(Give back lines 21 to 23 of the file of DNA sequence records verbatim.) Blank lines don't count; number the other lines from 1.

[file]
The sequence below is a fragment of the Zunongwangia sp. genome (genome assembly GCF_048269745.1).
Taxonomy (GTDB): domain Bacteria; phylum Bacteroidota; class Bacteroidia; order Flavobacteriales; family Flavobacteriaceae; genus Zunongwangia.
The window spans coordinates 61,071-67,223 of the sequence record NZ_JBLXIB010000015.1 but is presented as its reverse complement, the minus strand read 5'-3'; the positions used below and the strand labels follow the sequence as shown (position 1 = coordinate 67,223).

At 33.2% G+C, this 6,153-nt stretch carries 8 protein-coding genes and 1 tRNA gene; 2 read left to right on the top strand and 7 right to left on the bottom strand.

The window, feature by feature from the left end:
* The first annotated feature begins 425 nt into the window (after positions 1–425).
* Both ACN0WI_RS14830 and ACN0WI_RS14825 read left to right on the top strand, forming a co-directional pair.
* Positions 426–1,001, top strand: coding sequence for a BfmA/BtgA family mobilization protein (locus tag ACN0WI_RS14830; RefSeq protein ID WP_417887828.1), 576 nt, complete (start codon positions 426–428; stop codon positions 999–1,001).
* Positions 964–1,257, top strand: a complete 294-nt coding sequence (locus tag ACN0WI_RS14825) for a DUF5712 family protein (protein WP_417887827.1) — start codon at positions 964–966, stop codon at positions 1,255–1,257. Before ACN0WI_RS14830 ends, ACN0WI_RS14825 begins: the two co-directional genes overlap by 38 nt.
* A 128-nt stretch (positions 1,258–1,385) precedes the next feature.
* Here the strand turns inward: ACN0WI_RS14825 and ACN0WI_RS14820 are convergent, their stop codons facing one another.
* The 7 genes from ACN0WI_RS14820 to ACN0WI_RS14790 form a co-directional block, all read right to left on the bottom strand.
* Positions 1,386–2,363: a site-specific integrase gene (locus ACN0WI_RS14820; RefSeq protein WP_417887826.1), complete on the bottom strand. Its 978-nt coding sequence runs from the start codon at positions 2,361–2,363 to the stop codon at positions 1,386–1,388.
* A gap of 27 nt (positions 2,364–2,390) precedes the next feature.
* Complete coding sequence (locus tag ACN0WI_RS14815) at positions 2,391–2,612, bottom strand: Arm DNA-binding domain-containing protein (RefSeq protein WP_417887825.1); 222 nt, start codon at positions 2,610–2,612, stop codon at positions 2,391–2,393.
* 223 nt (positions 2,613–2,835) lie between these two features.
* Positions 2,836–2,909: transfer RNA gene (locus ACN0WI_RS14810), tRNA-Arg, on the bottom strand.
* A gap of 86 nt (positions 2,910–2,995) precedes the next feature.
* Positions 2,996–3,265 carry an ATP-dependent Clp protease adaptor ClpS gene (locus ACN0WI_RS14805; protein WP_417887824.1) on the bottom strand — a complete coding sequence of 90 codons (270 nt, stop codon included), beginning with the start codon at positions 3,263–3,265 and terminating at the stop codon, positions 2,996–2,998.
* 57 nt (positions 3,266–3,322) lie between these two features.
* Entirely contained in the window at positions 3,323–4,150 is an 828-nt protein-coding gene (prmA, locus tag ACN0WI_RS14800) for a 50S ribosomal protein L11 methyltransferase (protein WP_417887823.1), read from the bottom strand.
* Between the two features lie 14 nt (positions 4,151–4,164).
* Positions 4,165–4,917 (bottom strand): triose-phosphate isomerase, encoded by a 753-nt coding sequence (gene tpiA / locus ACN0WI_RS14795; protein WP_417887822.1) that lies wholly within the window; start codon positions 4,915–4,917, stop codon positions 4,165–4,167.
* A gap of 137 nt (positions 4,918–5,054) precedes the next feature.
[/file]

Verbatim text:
* Entirely contained in the window at positions 3,323–4,150 is an 828-nt protein-coding gene (prmA, locus tag ACN0WI_RS14800) for a 50S ribosomal protein L11 methyltransferase (protein WP_417887823.1), read from the bottom strand.
* Between the two features lie 14 nt (positions 4,151–4,164).
* Positions 4,165–4,917 (bottom strand): triose-phosphate isomerase, encoded by a 753-nt coding sequence (gene tpiA / locus ACN0WI_RS14795; protein WP_417887822.1) that lies wholly within the window; start codon positions 4,915–4,917, stop codon positions 4,165–4,167.